Maharlika in New York City's East Village has been a word-of-mouth hit since opening in January 2011. Glowingly reviewed in The New York Times, the restaurant, which serves Filipino cuisine, was described as an "empire in the making," and recently launched two pop-up restaurants in Williamsburg. Nicole Ponseca, 35, a former advertising executive, co-owns Maharlika with fellow Filipinos, Noel Cruz and Enzo Lim. She tells us how the restaurant became a success, despite serving a cuisine unfamiliar to many diners and having very little start-up money.

How did you go from ad exec to restaurant entrepreneur?
The idea really started more than 10 years ago. I was working at Saatchi & Saatchi and my clients wanted to try Filipino food, but there weren’t any places I thought I could take them. At the time Filipino food was still in the shadows, stuck in the cupboards of Philippine families. So I started working at restaurants, in addition to my advertising job—hostessing, waitressing, dishwashing, so I could learn the business. My bosses didn't know because I didn't want them to worry that I couldn't handle the workload. In 2007, with eight years of experience under my belt, I quit my day job and started working as a GM.

What did you learn that you applied to opening your own place?
I loved working at [New York City's] Mermaid Inn—I learned the most about hospitality, how to treat guests, about achieving consistency. Danny Abrams is one of the best restaurateurs out there and I don't think he gets enough credit. Anyway, Miguel Trinidad was a Dominican line cook I knew and we became friends. I told him about my idea for a Filipino restaurant he said "Let's do it!" I said, "What the hell do you know about Filipino food?" and he said, "Well, what does Jean Georges know about Malaysian?" In 2009 we backpacked through the Philippines for three months. And by backpacking I mean hitchhiking, motorcycles, and dirt roads from Manila traffic to the Visayan Islands to learn about the food.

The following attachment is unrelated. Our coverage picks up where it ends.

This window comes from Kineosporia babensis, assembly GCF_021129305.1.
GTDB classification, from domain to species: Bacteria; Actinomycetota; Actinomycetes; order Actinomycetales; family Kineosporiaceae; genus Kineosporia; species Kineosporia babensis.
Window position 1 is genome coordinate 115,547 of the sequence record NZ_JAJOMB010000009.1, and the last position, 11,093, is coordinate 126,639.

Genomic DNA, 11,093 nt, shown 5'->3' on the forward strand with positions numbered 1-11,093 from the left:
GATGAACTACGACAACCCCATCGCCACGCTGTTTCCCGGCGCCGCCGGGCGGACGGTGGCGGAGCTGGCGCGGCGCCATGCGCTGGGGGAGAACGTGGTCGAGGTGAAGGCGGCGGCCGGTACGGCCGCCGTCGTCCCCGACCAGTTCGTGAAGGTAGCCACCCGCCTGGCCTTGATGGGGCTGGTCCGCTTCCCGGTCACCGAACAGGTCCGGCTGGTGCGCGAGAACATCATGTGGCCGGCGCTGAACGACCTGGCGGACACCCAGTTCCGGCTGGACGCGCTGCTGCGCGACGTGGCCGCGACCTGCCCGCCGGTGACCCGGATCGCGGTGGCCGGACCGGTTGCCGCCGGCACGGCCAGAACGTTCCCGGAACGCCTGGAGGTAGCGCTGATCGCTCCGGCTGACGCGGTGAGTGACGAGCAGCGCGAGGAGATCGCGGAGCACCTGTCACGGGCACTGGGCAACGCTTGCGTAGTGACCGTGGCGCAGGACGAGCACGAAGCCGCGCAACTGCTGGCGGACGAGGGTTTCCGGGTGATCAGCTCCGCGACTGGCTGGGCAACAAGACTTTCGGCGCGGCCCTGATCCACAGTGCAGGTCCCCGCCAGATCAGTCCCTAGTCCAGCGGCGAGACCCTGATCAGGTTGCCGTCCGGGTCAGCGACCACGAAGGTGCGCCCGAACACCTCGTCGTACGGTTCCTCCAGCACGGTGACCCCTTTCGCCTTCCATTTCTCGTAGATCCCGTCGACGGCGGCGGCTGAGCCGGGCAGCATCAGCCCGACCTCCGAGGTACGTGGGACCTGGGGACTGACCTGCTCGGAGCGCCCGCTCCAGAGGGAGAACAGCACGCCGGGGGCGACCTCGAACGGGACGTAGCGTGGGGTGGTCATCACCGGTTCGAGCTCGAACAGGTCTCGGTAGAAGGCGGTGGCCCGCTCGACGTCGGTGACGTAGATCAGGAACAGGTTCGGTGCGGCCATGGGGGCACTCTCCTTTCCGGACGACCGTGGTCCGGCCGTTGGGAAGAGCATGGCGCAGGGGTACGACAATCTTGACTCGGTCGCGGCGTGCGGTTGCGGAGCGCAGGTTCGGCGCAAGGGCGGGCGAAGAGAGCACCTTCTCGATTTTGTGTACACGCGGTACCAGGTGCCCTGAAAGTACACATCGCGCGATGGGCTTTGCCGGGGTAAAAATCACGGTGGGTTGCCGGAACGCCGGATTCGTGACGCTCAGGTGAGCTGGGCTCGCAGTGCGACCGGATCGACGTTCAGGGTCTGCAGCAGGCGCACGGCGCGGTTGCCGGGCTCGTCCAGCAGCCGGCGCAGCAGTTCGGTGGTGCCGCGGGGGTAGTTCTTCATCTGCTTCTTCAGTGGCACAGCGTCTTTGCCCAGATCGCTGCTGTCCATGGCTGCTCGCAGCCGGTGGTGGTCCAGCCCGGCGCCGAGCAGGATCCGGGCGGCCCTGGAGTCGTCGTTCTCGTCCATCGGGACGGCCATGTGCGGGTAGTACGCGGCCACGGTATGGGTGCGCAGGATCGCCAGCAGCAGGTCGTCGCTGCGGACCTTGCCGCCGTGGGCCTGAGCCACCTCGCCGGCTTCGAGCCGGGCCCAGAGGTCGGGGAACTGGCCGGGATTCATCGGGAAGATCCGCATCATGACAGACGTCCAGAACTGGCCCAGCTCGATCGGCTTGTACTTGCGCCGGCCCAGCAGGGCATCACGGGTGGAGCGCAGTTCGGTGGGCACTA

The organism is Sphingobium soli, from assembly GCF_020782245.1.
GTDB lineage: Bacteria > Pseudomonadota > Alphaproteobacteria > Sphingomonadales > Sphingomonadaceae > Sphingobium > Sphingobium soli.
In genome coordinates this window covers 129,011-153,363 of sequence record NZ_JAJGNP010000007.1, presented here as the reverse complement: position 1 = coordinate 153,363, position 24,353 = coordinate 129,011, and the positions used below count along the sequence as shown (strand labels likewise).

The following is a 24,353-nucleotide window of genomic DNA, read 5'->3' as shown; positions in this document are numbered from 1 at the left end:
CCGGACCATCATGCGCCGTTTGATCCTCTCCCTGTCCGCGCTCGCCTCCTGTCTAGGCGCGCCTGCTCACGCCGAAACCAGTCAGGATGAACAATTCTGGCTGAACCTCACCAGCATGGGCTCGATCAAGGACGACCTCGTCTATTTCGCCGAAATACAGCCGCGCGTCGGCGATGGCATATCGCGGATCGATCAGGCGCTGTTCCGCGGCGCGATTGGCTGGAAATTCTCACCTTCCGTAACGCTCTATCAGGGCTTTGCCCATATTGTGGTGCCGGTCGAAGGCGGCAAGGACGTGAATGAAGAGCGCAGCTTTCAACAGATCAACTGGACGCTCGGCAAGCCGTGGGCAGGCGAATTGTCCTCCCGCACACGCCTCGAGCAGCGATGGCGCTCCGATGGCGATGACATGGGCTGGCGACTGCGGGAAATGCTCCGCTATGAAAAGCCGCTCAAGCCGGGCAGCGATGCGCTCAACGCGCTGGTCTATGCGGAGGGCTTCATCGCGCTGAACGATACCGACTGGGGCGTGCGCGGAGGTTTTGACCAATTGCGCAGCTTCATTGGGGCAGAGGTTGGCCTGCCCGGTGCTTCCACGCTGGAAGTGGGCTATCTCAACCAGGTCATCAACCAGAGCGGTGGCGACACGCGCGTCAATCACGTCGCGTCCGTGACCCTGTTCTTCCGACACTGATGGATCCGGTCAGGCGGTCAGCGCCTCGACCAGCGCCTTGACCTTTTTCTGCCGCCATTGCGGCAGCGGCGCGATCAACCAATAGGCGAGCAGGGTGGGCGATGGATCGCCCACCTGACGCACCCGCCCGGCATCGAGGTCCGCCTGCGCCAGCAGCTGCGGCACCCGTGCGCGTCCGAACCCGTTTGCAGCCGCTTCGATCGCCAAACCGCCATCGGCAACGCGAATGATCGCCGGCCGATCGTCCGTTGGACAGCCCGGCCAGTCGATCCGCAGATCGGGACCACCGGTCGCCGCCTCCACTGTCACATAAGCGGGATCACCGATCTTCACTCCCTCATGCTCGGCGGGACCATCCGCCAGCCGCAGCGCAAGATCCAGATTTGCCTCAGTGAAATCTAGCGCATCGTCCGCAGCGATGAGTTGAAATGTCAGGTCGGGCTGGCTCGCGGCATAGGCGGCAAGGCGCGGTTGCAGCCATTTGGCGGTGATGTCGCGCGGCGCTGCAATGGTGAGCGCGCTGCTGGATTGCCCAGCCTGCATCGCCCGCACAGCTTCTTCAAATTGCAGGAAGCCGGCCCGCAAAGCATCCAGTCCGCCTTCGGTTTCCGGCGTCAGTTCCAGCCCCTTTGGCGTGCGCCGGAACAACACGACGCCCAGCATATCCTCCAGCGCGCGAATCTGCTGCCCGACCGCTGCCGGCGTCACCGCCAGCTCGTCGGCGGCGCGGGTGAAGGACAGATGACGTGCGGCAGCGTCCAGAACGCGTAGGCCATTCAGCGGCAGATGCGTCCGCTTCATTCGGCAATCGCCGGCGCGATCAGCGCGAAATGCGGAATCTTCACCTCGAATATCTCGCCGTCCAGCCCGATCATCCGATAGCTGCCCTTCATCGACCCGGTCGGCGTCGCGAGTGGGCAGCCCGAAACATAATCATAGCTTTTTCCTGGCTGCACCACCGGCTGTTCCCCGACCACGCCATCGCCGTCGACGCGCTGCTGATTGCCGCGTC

So how did you initially launch Maharlika?
I couldn't find investors because they didn’t know what Filipino food was, and because no one else was doing it, they didn't believe in the concept. I was working at [Brooklyn's] Juliette at the time and my boss had a restaurant in the East Village that was kind of failing so I asked if I could use the space on Saturdays and Sundays for brunch. It was a pop-up and we opened in January 2011. I didn’t know that pop-ups were going to be a trend—at the time they didn't really exist except for Ludo's Bites in L.A. It was completely accidental and dumb luck. This is how we built the brand and created a following with no money except for food costs—we initially spent $1,000 on food and that was it. We were open for five months and we were so successful we started looking for our own space.

I remember reading a lot about Maharlika around this time—blogs and articles in The New York Times and New York magazine. What was your marketing and PR strategy?
We don't have a publicist or anyone dealing with our PR. It was really about building a brand via word of mouth and social media. New York magazine was the first one to pick it up on [its food blog] Grubstreet—they talked about sisig because we were using pork in a different way, the ears, cheeks and snouts. So many outlets picked it up from there. We did zero pitching on any media we've received.

You opened your full-service version of Maharlika in November 2011 with just $12,000. How did that happen?
In our current space [also in the East Village] we're operating as a management consulting firm. There were restaurants that have failed in that space before us, so we approached the owners of the lease to open Maharlika there. There's a 20-year lease on the space and they had a freaking liquor license in the East Village, which was so rare! They agreed, so in essence they're almost like our investors—the structure was already there for us to operate. They operate the business as their own LLC and we manage the space. We spent $10,000 on equipment at an auction at a restaurant that was closing and $2,000 on décor. It was all about creative décor—we purposely picked cultural icons and things that are recognizable for a Filipino. This is a business built on heart and soul.

What do you think diners are responding to best?
Our menu is small, so we can use better quality ingredients and do everything really well. From the first day we opened the doors, the Filipino community came out to support—and not only do they come once, they come back three or four times and bring their friends. The restaurant is set up in a way that there is a wink and a smile to Filipinos, but a non-Filipino can enjoy the experience and not feel locked out.

What's next?
We opened a pop-up brunch and concept store in Williamsburg in November and we've been offered another space in Chelsea. It's amazing the opportunities that have been thrown at us, but I'm just trying to pace myself. I'd love to bring Maharlika back home to California, where I'm from.